I’m often surprised at how the two areas overlap. Lulls in inspiration coincide with weeks of tough workouts. Challenges in one aspect of my life are mirrored by challenges in the other. Luckily, solutions can often be applied across the board as well.

Anne Lamott – who I kind of idolize, I admit – recently tweeted that “The proportion of drudgery to inspiration, for me, is roughly 3.5 weeks of plain old hard writing, to 7 minutes inspiration.”

This was part of a series of tweets about the importance of just putting in the work: locking yourself to your desk and getting the words onto the page. There’s no secret formula and no tricks. You just have to keep doing it, over and over, even when you don't want to. Especially when you don't want to. 

Sound familiar to any CrossFitters out there?

One of the cardinal rules of CrossFit is that you have to just show up. Consistency is everything.

The moment after a PR is an amazing one. You feel accomplished, proud, animated, validated.

It’s also fleeting. It’s over before you even realize it.

Those PRs are probably the reason you keep coming back to the box, day after day. Improvement isn’t defined by those moments, though.

You get better in every other session. Every minute of just pure, grinding, put-your-head-down-and-do-it work.

That kind of grunt work usually isn't sexy, and it isn't always fun. But it's necessary. And it's character building. 

I've learned that if you're looking for a distraction, you'll find one. There will always be a new Instagram feed to scroll back through, or a new BuzzFeed article to gawk over. The thing is, there won't always be time for you to achieve the things you want to. You should probably get started.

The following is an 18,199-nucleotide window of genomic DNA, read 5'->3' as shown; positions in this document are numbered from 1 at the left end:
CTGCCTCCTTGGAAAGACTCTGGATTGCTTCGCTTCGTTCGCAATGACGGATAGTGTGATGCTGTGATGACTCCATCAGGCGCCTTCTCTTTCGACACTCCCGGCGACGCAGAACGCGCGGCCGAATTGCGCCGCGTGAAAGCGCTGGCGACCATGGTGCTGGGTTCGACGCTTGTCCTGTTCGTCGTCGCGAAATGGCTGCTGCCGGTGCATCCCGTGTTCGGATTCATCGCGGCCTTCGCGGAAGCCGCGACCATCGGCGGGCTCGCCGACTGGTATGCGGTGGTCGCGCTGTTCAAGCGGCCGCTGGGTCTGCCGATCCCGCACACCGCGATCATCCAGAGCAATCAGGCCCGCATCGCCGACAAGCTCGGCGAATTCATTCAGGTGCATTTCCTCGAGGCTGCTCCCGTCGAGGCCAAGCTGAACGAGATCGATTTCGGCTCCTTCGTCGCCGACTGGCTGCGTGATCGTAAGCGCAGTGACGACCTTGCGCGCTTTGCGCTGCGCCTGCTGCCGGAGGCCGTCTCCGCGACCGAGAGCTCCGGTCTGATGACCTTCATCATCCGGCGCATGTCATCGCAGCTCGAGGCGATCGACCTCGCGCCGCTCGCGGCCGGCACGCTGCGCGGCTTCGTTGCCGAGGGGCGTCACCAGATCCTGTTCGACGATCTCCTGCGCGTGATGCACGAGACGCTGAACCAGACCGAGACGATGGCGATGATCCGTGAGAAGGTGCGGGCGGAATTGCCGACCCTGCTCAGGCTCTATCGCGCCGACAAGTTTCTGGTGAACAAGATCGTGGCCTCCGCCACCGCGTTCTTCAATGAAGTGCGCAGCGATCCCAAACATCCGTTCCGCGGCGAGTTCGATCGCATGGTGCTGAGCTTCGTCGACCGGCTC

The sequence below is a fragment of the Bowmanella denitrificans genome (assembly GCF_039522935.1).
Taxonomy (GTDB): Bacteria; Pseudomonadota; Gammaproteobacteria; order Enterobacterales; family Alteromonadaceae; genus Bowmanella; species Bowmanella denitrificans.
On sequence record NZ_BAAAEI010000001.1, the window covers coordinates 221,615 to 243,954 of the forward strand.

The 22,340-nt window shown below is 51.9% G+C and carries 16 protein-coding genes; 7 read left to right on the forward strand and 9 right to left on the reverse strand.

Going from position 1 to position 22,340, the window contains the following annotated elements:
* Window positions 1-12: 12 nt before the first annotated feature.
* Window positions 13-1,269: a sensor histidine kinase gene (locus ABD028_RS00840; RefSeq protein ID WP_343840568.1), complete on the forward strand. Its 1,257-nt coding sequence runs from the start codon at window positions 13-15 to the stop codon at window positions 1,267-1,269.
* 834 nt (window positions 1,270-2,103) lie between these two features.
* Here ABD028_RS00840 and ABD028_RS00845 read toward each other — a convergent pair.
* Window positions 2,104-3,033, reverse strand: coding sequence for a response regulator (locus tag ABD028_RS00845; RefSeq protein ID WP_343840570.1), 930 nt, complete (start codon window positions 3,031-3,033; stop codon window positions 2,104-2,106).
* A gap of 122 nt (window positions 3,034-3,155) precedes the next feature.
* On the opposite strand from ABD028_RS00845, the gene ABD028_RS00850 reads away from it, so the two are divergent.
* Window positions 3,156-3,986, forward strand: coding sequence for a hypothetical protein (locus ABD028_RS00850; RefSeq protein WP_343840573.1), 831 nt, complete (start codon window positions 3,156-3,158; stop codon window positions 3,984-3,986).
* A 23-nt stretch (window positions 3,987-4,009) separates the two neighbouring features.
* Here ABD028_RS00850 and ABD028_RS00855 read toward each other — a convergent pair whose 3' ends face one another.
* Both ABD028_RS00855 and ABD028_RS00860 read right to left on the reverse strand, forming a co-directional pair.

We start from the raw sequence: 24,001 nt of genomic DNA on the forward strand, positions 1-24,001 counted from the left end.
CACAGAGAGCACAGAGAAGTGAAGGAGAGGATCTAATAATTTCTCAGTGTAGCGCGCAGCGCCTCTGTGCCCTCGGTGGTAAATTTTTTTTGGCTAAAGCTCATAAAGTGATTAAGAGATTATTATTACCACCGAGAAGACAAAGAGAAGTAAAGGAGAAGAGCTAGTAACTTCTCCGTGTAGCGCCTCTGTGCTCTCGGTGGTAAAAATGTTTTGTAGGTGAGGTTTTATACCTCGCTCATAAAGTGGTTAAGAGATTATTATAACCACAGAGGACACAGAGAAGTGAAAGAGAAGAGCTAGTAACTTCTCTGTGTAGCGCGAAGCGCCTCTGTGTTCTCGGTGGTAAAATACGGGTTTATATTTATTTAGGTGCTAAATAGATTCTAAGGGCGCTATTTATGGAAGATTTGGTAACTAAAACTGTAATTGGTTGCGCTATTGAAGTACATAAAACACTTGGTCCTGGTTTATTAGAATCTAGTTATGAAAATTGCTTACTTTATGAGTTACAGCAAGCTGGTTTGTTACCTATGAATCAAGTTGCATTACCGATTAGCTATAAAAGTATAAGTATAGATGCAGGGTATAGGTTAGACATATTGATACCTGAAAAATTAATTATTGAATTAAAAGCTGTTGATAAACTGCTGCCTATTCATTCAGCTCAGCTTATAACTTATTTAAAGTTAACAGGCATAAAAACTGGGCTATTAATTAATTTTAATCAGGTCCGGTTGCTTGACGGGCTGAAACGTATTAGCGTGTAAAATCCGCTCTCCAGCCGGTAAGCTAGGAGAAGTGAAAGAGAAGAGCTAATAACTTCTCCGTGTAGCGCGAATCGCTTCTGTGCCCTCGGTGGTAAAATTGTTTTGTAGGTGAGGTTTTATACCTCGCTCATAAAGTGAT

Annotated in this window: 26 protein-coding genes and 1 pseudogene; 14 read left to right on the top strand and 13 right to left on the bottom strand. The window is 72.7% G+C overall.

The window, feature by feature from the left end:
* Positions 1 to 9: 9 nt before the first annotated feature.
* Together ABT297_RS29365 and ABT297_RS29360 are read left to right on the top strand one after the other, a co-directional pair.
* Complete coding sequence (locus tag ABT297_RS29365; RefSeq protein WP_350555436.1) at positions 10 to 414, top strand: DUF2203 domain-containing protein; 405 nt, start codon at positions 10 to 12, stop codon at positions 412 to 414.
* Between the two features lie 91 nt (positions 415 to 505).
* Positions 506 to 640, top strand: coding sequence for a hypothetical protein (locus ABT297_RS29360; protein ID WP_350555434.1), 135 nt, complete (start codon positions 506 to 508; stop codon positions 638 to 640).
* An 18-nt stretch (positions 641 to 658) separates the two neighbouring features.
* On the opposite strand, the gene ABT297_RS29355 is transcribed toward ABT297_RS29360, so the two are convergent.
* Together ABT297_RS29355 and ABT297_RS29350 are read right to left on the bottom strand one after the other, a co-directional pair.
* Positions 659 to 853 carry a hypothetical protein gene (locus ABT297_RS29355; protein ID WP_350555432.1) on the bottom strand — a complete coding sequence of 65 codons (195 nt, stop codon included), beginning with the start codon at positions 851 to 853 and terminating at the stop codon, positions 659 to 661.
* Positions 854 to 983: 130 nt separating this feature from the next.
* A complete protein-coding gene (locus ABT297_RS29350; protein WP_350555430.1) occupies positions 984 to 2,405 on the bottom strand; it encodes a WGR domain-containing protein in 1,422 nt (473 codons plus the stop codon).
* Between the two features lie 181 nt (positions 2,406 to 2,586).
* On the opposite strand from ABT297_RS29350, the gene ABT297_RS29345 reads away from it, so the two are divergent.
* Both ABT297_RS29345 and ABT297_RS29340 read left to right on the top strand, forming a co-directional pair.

Believe me - I'm a master procrastinator and the queen of working under pressure. Anyone can change. I have faith in you. 

The pain of taking the first step will be far outweighed by the pleasure of the reward. I promise. 


The WOD Diaries

GZCL Week 3

Day 1: SQUAT

4x3 @ 87% (205lbs)

2x5 @ 75% (175lbs)

2x5 front squats @ 75% (145lbs)

2x8 reverse lunges @ 135lbs

2x8 OH squats w/ 25lb plate



Day 2: OHP

4x3@ 85% (75lbs)

2x8 push press @ 75lbs  

2x8 push jerks @ 95lbs

3x8 barbell row @ 95lbs

3x8 lateral raises w/ 20lb dumbbells



4x3 @ 245lbs

4x5 @ 185lbs


Back squats 7 @ 65%, 5 @ 75%, 3 @ 85%

4 rounds:

200m run

10 shoulder to overhead, 65lbs

10 pullups

10 wallballs, 20/14


Day 4: BENCH

4x3 @ 95lbs

4x5 @ 80lbs

3x8 closegrip bench @ 75lbs

2x8 barbell row @ 85lbs

2x8 KB strict press w/ 8kgs



Power snatch work: 3x1 @ 85%

Clean and jerk work @ 70%

Back squats: 3x3@ 80%



7 Rounds for Reps

6’ 25m shuttle runs

Snatches x Max Effort
This was an interval workout: athletes had one minute to complete 150m in shuttle runs, then complete as many snatches as possible in the time remaining. During a two minute rest, the athlete added weight to the bar. The athlete continued until they reached an interval that they couldn’t complete a single snatch.

Stay tuned for a full breakdown of how this workout turned out! (Spoiler alert: I’m currently in third, but that may change.)

The WOD Diaries

GZCL Week 2


4x3 @ 90% (75lbs lol my poverty press numbers)

2x8 @ 75% (65lbs)

2x8 @ 70% push press (95lbs, percentage based off jerk 1RM)

3x6 HSPUs

3x10 barbell rows w/ 75lbs

3x6 dumbbell press w/ 20lbs



4x3 @ 85% (200lb)

2x8 @ 70% (165lb)

2x8 @ 70% front squats (135)

2x8 reverse lunges @ 135lbs

CrossFit class




Front Squats




4x3 @ 85% (95lbs)

2x8 @ 70% (75lbs)

2x8 @ 60% close-grip bench (65lbs)

3x10 barbell row w/ 75lbs

3x10 dumbbell push press w/ 20lbs

2x10 tricep extensions w/ 15lb plate



1x3 @ 240 (85%)

3X3 @ 245 (87%)

Worked up to a heavy (for me) 1RM clean afterwards at 145lbs.

Session 2

For time:

100 double-unders

80 air squats

60 box jump step downs

40 cleans @ 85lbs

60 burpees over the bar

80 air squats